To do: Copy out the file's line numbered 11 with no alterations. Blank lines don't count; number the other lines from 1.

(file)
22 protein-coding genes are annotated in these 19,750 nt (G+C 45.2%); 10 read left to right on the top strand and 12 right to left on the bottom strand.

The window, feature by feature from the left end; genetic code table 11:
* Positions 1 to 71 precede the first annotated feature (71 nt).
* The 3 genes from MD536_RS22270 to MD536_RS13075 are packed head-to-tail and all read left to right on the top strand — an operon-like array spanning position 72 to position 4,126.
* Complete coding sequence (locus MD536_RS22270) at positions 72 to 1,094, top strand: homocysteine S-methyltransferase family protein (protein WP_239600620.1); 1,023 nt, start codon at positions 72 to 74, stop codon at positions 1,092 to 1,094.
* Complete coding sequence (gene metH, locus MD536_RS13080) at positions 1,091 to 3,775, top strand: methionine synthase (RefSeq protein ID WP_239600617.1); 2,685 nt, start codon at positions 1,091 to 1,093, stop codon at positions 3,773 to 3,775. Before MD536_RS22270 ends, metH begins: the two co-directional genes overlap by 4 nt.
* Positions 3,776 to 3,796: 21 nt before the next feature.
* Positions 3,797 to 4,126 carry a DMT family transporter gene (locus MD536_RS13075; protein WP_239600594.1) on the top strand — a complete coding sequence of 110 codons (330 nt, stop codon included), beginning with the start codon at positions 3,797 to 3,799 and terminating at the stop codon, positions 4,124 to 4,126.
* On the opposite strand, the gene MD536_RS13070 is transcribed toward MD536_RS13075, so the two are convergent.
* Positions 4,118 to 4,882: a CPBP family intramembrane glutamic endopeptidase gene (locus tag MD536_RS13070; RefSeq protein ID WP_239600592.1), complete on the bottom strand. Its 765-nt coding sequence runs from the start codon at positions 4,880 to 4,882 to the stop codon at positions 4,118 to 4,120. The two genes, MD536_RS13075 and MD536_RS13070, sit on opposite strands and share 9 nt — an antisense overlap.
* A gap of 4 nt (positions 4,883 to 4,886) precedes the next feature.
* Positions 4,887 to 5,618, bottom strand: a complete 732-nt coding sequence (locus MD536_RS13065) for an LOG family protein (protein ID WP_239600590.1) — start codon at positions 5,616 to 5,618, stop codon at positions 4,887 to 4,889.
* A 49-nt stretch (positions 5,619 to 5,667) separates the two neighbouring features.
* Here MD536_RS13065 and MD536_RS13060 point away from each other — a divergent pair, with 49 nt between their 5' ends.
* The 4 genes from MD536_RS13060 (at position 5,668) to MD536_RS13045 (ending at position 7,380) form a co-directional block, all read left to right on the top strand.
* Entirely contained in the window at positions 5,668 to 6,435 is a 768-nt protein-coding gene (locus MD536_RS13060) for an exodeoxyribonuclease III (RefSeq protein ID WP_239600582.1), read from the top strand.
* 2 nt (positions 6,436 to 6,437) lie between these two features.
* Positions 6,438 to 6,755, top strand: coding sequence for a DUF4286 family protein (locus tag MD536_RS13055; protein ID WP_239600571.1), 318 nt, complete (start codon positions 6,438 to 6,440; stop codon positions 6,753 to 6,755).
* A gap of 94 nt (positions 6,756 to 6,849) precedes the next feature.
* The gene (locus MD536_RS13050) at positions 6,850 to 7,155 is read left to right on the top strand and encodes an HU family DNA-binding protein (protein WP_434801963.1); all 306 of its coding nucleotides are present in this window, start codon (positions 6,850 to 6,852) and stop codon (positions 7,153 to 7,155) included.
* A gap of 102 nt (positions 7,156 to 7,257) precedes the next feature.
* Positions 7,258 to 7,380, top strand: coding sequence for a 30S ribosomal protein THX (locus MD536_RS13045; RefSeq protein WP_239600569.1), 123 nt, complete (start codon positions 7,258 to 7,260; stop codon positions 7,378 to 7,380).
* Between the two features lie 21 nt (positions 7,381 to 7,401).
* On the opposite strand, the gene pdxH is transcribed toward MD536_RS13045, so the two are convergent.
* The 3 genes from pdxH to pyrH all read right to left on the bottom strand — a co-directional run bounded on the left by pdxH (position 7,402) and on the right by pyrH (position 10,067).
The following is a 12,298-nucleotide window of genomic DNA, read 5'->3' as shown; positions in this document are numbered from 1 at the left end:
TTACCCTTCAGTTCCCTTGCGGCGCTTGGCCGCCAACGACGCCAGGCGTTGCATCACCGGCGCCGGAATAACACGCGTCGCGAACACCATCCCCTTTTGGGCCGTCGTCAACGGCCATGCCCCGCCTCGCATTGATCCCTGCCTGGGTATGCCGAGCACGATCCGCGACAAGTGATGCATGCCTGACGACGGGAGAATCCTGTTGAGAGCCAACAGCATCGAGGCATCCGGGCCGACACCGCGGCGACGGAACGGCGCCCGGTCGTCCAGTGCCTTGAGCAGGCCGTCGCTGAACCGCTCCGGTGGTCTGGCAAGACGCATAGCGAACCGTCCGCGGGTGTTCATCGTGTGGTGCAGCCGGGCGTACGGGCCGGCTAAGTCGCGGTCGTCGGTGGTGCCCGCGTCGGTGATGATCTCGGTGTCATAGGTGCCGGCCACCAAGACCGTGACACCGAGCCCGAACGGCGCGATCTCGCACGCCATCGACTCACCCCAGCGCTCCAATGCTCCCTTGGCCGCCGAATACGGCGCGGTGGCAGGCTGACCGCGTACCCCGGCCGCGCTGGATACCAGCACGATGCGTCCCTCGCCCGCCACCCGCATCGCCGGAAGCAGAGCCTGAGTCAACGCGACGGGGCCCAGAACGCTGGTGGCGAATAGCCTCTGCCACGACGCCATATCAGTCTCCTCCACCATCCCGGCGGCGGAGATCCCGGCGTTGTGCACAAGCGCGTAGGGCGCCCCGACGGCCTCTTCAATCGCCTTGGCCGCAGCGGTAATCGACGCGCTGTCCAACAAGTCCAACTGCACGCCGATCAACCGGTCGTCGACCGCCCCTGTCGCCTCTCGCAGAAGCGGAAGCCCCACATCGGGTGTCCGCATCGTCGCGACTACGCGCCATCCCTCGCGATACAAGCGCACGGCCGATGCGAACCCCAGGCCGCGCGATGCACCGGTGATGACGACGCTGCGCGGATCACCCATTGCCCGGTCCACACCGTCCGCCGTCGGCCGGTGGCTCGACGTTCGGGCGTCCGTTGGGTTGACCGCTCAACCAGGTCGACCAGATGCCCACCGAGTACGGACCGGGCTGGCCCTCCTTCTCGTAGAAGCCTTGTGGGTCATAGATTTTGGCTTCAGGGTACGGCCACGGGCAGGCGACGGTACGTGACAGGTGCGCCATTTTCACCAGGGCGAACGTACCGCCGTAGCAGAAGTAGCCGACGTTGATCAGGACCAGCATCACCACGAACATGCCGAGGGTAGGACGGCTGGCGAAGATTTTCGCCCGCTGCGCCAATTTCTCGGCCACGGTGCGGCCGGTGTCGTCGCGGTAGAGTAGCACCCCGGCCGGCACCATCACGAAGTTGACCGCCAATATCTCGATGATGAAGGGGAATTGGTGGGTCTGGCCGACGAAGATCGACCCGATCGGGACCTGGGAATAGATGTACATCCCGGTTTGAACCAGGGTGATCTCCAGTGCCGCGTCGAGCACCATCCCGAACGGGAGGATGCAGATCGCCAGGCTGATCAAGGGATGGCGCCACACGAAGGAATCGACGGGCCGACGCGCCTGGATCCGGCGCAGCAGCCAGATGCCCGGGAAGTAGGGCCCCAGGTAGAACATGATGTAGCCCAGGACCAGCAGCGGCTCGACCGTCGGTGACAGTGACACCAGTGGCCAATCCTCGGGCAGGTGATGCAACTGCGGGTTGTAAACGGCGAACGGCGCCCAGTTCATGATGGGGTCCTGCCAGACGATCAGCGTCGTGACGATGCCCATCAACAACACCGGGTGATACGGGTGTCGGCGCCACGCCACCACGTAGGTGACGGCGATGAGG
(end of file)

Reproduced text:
* A gap of 4 nt (positions 4,883 to 4,886) precedes the next feature.